Sexuality of all kinds was largely tolerated in republican Rome, and though various kinds of behaviour met with censure in some quarters, it was probably accepted as inevitable by all, if distasteful to some. 'Unnatural' behaviour is referred to, described, or alleged all over the place: here are some examples:
Cicero (Tusc V, 33) has something to say about ...
Generally, the answer is no. The adjective 'aliqui, aliquae, aliquod' should be used instead.
That being said, however, Virgil (Aeneid, book II, line 48) seems to use 'aliquis' as an adjective, saying 'aut aliquis latet error'. Here both 'aliquis' and 'error' are in the nominative, which suggests that you can use 'aliquis' as an adjective.
But perhaps '...
I think part of the issue here is that "toward" isn't particularly accurate as a a description of the meaning of "in"; "into" would be much more appropriate. Consider that in English you can be in a building or you can go in(to) a building. You may be interested in this question and its answers for further information.
To my understanding, there is indeed a difference!
Latin's "perfect" tense is a fusion of two separate tense-aspect combinations: the "present perfective" (an action that was completed before the present, and affects the present) and the "past aoristic" (an action that takes place in the past, where the duration doesn't matter). The two forms look the same, ...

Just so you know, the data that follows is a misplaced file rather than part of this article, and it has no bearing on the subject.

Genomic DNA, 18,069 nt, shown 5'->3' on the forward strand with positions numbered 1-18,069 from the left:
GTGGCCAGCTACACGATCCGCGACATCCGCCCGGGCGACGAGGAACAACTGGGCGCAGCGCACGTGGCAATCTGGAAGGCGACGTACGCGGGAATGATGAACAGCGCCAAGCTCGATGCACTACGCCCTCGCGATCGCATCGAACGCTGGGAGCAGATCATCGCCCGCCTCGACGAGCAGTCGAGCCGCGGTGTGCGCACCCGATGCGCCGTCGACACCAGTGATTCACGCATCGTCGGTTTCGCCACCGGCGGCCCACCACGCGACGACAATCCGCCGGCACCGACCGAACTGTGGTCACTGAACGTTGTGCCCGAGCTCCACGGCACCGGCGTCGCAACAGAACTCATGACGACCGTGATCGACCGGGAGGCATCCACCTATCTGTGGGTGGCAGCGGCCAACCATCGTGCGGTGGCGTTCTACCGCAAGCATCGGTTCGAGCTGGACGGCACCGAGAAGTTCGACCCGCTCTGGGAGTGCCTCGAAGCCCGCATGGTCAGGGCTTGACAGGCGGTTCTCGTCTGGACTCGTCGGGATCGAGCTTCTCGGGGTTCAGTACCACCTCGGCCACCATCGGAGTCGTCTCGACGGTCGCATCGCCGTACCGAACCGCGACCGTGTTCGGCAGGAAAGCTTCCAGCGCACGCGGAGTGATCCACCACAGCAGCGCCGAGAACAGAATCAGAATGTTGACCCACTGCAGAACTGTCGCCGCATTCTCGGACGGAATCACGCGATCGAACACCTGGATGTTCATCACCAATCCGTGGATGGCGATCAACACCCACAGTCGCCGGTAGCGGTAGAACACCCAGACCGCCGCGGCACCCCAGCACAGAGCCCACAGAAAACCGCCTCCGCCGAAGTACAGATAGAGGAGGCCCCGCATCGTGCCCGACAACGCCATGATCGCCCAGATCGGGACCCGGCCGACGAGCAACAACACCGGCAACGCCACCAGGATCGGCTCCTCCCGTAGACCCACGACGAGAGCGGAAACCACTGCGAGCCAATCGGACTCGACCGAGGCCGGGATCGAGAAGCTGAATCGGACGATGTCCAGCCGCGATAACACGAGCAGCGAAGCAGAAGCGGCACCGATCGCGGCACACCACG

My suggestion is testis, which means both "testicle" and "witness".
The two meanings of "madam" seem related; both refer to "a female with a significant status" or something like that.
The two meanings of testis seem unrelated.
The potential for humor did not go unnoticed in antiquity.
In Curculio Plautus writes quod amas amato testibus praesentibus.
A girl (not woman. Not "young woman", that's a modern concepts), in most of the ancient cultures (I don't talk about modern cultures, that's different), was a woman who were not married.
When a girl was married, she became a woman (it wasn't a matter of age, but a matter of status: being married = to be a woman. Quite different with the nubility.)
And as a ...
In English any verb which syntactically takes a subject can be reassumed by “do”. “I hate cod but she doesn’t” is perfectly natural even though no actual doing is involved.
Indeed one of the puzzles of modern Latin languages is that they cannot easily resume verbs. Either they just omit the verb altogether (pero ella no?) or they have to change construction....